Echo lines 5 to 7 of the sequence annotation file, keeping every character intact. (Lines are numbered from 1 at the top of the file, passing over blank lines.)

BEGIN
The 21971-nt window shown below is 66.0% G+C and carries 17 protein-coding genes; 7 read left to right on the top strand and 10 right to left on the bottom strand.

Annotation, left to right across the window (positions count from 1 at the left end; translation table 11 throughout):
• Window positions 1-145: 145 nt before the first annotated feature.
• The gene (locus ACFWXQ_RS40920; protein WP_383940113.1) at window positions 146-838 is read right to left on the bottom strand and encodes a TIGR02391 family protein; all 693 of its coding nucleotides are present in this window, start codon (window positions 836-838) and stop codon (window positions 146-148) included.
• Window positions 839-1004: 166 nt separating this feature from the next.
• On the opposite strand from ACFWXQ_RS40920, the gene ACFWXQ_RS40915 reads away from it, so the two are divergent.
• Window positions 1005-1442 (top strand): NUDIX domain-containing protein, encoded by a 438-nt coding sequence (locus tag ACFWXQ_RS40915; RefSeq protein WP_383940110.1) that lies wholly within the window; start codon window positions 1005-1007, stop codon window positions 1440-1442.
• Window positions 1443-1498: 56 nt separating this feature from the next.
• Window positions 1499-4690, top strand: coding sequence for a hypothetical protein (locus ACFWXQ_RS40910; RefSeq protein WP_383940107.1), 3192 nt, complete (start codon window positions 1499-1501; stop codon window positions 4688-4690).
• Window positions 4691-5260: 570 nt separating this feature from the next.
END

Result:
• Window positions 839-1004: 166 nt separating this feature from the next.
• On the opposite strand from ACFWXQ_RS40920, the gene ACFWXQ_RS40915 reads away from it, so the two are divergent.
• Window positions 1005-1442 (top strand): NUDIX domain-containing protein, encoded by a 438-nt coding sequence (locus tag ACFWXQ_RS40915; RefSeq protein WP_383940110.1) that lies wholly within the window; start codon window positions 1005-1007, stop codon window positions 1440-1442.